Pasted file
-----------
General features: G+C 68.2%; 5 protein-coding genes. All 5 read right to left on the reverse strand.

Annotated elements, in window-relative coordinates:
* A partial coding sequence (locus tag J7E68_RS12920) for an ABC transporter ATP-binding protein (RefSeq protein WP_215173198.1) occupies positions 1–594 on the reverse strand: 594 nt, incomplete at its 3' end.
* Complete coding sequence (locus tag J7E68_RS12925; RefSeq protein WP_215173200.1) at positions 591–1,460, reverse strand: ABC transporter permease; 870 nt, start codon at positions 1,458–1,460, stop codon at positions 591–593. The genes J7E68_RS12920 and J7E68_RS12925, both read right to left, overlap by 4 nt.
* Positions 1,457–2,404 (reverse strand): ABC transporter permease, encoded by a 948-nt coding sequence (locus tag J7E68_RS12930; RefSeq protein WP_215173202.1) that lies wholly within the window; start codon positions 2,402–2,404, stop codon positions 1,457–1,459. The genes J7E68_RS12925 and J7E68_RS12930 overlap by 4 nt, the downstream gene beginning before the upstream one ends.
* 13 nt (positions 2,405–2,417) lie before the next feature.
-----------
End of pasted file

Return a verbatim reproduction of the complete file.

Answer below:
General features: G+C 68.2%; 5 protein-coding genes. All 5 read right to left on the reverse strand.

Annotated elements, in window-relative coordinates:
* A partial coding sequence (locus tag J7E68_RS12920) for an ABC transporter ATP-binding protein (RefSeq protein WP_215173198.1) occupies positions 1–594 on the reverse strand: 594 nt, incomplete at its 3' end.
* Complete coding sequence (locus tag J7E68_RS12925; RefSeq protein WP_215173200.1) at positions 591–1,460, reverse strand: ABC transporter permease; 870 nt, start codon at positions 1,458–1,460, stop codon at positions 591–593. The genes J7E68_RS12920 and J7E68_RS12925, both read right to left, overlap by 4 nt.
* Positions 1,457–2,404 (reverse strand): ABC transporter permease, encoded by a 948-nt coding sequence (locus tag J7E68_RS12930; RefSeq protein WP_215173202.1) that lies wholly within the window; start codon positions 2,402–2,404, stop codon positions 1,457–1,459. The genes J7E68_RS12925 and J7E68_RS12930 overlap by 4 nt, the downstream gene beginning before the upstream one ends.
* 13 nt (positions 2,405–2,417) lie before the next feature.